Russia extends Snowden residency by three years
Russia has granted fugitive US whistleblower Edward Snowden permission to stay three more years with the right to travel abroad, his lawyer says.
His year-long leave to stay in Russia had expired on 31 July.
Mr Snowden fled the US in 2013 after leaking details of the National Security Agency's surveillance and telephone-tapping operations.
The US has charged him with theft of government property and communicating classified information.
Mr Snowden's lawyer, Anatoly Kucherena, told journalists that the request for an extension had been accepted.
"Accordingly, Edward Snowden was given a three-year residence permit," which will allow him to move about freely and travel abroad, Mr Kucherena said.
The former National Security Agency (NSA) contractor has been hailed by privacy activists for revealing the extent of the NSA's surveillance operations and details of alleged US spying on foreign leaders, including US allies.
The US Congress has since attempted to impose restrictions on the NSA's electronic surveillance activities.
However, US leaders have accused Mr Snowden of damaging national interests and harming the country's security.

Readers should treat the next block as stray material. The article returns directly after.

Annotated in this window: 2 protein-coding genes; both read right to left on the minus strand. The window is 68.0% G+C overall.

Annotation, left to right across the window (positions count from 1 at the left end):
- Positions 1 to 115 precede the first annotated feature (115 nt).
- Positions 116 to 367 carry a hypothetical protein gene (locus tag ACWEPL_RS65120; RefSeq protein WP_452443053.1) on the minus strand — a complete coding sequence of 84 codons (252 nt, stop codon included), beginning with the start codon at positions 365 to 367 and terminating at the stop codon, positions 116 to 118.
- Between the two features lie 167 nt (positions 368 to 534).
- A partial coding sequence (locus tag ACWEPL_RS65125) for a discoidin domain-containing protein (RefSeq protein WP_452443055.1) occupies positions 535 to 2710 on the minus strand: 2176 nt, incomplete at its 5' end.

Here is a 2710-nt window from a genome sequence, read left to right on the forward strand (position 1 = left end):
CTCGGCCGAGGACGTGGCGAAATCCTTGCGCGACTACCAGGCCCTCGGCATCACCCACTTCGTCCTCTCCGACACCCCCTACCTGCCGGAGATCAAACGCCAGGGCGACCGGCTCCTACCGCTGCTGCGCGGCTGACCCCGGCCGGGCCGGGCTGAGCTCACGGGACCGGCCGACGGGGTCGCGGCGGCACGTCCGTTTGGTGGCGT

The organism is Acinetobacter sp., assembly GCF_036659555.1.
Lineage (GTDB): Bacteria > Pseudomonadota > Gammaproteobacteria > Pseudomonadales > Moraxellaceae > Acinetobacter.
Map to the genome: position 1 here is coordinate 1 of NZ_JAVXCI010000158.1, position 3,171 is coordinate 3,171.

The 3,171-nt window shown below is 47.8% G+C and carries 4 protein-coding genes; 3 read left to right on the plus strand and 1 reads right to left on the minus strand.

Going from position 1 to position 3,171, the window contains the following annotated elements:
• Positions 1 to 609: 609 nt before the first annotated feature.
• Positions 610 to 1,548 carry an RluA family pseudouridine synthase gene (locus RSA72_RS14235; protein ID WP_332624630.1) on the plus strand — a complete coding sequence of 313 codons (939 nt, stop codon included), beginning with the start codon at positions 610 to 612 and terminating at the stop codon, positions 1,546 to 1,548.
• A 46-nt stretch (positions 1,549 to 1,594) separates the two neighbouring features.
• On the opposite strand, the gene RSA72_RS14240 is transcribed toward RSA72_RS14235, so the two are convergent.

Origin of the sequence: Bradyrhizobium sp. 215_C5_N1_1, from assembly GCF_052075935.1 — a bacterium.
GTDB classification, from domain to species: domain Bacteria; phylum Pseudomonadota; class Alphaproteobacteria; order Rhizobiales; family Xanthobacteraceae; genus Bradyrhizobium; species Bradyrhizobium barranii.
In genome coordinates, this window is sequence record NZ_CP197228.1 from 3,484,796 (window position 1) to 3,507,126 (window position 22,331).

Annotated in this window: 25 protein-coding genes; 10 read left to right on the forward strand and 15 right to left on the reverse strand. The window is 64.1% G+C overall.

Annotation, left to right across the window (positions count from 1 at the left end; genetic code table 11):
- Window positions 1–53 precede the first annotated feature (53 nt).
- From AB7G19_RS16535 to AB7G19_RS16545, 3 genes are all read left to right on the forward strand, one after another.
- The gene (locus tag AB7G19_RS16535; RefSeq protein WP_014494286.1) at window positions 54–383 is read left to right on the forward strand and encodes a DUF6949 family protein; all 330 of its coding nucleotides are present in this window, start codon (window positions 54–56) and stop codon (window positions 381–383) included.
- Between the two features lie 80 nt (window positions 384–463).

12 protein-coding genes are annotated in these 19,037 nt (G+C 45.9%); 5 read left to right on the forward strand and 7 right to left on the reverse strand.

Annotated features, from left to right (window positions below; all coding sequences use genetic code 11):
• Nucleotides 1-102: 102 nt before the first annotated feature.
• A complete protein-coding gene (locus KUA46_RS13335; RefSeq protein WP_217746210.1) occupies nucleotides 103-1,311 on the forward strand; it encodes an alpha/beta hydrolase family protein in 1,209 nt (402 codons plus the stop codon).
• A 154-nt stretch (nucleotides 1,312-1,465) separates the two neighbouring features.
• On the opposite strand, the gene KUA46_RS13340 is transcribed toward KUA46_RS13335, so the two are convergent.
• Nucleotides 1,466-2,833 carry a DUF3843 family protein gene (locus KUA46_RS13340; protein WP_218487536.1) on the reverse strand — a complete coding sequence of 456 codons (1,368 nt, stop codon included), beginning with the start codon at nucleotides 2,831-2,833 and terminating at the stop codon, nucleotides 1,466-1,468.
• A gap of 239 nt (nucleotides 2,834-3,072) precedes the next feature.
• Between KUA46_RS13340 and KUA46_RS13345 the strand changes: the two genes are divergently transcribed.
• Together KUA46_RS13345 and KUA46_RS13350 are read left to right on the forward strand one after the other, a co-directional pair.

In May, Secretary of State John Kerry said Mr Snowden was a fugitive from justice who should "man up" and return home.
Mr Snowden had fled the US via Hong Kong in May 2013.
He remained in a transit zone in Moscow's Sheremetyevo airport for more than a month after the US revoked his travel documents, before being granted temporary asylum in Russia in August 2013.
Russia's decision to shelter Mr Snowden was strongly criticised by the US.
Little is known about his activities in Russia, although his lawyer says he is working as an "IT specialist" and as a rights defender.
Mr Kucherena stressed on Thursday that Mr Snowden had not been granted asylum, but "temporary leave to remain on the territory of Russia," Interfax news agency reports.
"In the future Edward will have to decide whether to continue to live in Russia and become a citizen or to return to the United States," he said.